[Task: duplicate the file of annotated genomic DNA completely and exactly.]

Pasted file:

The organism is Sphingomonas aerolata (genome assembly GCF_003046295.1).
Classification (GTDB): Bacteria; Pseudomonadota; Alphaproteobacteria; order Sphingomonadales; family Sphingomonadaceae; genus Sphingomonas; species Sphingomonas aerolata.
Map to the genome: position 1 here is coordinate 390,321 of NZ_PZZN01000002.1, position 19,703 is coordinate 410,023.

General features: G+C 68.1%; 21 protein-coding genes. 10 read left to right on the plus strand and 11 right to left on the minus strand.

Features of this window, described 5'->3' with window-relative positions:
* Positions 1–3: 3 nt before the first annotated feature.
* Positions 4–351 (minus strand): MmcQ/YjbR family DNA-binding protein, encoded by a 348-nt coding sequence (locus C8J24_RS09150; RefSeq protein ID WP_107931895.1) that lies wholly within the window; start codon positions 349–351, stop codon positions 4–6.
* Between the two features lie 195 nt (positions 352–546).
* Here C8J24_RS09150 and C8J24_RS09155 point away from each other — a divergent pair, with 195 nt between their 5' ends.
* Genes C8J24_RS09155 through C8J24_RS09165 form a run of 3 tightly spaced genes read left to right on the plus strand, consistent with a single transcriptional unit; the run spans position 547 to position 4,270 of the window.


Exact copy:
The organism is Sphingomonas aerolata (genome assembly GCF_003046295.1).
Classification (GTDB): Bacteria; Pseudomonadota; Alphaproteobacteria; order Sphingomonadales; family Sphingomonadaceae; genus Sphingomonas; species Sphingomonas aerolata.
Map to the genome: position 1 here is coordinate 390,321 of NZ_PZZN01000002.1, position 19,703 is coordinate 410,023.

General features: G+C 68.1%; 21 protein-coding genes. 10 read left to right on the plus strand and 11 right to left on the minus strand.

Features of this window, described 5'->3' with window-relative positions:
* Positions 1–3: 3 nt before the first annotated feature.
* Positions 4–351 (minus strand): MmcQ/YjbR family DNA-binding protein, encoded by a 348-nt coding sequence (locus C8J24_RS09150; RefSeq protein ID WP_107931895.1) that lies wholly within the window; start codon positions 349–351, stop codon positions 4–6.
* Between the two features lie 195 nt (positions 352–546).
* Here C8J24_RS09150 and C8J24_RS09155 point away from each other — a divergent pair, with 195 nt between their 5' ends.
* Genes C8J24_RS09155 through C8J24_RS09165 form a run of 3 tightly spaced genes read left to right on the plus strand, consistent with a single transcriptional unit; the run spans position 547 to position 4,270 of the window.